Tag Archives: Samsung

Apple vs. Samsung: Influence, or Copying?

Yup, I’ve been following the court proceedings almost as closely as I’ve been following the Olympics. “Almost,” only because NBC isn’t broadcasting it 20 hours a day. On the plus side, if NBC were covering it, we’d be getting our news 9 hours after it actually happened.

Yesterday’s designated bombshell was an enormous and hitherto confidential PowerPoint presentation that Samsung assembled a couple of years ago. The company’s own engineers compared the iPhone to the Galaxy and point for point…yeah, they pretty much agreed with what the public was telling them.

Many folks have pointed to this document (and attendant internal quotes from Samsung, describing the need for a real “come to Jesus” moment for their smartphones) as a smoking gun. Aha! Slide after slide, comparing a different element of the iPhone and its software to the Galaxy! Prepare to line up for the spanking machine, Samsung executive board!

I’m not so sure. I’ve read most of it. A credible interpretation is that this document represents a company’s frank and unflinching evaluation of the limitations of their own products. Each slide and photo and user element is carefully annotated and scrutinized. Even though this was an internal report never intended for outside eyes, nearly every note is a smart observation. What does the user expect at this point in the interface? What’s the most important function? What are the points of confusion in the Galaxy interface? It seems as though most of these notes points out a mistake that the Galaxy’s designers made, and teaches a broader lesson that Samsung should learn, as opposed to just blandly adding another item to the “Steal This Element” list. Nearly every recommended action item seems to say “We should make our phone better,” not “We should make our phone look like the iPhone.”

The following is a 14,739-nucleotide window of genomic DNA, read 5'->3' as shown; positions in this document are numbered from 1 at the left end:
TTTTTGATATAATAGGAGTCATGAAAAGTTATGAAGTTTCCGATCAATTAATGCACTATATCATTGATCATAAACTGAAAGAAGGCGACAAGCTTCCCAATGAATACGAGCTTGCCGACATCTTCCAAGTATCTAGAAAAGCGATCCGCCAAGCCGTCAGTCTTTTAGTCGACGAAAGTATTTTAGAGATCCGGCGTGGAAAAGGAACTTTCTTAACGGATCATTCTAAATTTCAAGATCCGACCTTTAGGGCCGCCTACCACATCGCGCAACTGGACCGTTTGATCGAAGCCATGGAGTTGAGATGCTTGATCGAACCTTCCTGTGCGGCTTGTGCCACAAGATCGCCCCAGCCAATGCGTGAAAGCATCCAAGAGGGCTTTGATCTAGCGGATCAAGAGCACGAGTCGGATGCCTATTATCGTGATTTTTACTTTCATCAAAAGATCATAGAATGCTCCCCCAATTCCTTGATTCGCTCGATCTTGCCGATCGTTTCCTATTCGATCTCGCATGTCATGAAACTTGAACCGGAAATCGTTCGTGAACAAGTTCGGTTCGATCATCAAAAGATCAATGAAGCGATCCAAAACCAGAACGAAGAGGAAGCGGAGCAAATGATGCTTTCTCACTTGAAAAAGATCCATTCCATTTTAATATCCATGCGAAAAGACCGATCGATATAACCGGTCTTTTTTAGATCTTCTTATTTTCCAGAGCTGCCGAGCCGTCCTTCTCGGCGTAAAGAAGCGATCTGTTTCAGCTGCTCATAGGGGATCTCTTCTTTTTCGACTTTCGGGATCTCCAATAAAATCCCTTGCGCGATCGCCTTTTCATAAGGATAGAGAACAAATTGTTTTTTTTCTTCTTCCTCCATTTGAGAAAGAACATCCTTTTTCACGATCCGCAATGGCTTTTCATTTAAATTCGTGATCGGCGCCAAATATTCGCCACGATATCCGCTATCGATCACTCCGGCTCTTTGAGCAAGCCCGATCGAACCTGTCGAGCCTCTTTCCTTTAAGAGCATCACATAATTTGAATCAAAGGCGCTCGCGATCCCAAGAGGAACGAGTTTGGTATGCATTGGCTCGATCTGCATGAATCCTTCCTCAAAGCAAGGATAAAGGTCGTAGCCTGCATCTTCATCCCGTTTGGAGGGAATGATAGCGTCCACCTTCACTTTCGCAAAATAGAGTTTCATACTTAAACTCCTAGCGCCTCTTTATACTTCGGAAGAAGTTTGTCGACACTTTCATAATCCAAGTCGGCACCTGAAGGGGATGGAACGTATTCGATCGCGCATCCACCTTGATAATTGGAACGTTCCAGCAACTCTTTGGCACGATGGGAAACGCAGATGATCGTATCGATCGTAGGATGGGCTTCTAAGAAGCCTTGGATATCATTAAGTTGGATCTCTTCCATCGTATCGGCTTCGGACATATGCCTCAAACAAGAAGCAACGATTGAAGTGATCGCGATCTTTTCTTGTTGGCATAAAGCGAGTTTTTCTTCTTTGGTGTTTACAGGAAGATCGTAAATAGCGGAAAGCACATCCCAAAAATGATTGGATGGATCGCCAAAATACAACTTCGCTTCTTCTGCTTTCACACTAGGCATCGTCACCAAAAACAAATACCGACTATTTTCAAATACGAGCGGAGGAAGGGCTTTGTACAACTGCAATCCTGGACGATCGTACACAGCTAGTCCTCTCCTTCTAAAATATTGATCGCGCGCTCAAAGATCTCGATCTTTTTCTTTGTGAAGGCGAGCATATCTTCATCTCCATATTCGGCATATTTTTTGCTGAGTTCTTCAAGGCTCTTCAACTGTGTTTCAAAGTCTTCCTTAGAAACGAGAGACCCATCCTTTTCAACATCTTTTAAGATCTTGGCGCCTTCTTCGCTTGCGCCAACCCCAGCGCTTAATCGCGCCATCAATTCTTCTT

Does this document point to outright theft? Fortunately, two companies (whose annual profits somewhat exceed my own) are paying lots of people (much smarter than me) to argue that one out.

Sometimes, a company blandly treats other companies and creative people as their own free product R&D division. That’s arrogant and damaging. Sometimes, an idea is just so simple and natural and obvious that nobody can credibly claim that they “invented” it. That’s arrogant and damaging, too.

Sometimes, a company looks at the competition’s work and thinks “Wow. We got smoked. Why aren’t our own products that good? What do we need to do to improve them?” As I read through this document, it’s hard for me to push that third possibility from my mind. I don’t think it’s a smoking gun at all. Just another data point, subject to interpretation.

Now iOS 4.2 is here and installed.

Partial screenshot of an iPad running iOS 4.2, showing the dock toolbar. Screen lock button, iPod playback controls, and sliders for volume and brightness are visible, plus an AirPlay button.

I’ve now updated my iPad and my Apple TV to today’s new editions of iOS.

I’m already loving AirPlay. It’s such a natural way to integrate all of your devices that contain media. The desktop edition of iTunes, plus any app on the iPad or iPhone that deals with media, has an AirPlay button. Tap it and you’re presented with a popup list of all of the devices on the network that can stream AirPlay audio and video. It’s the same basic mechanism as when you decide to plug something into a set of amplified speakers. It’s spontaneous and it works.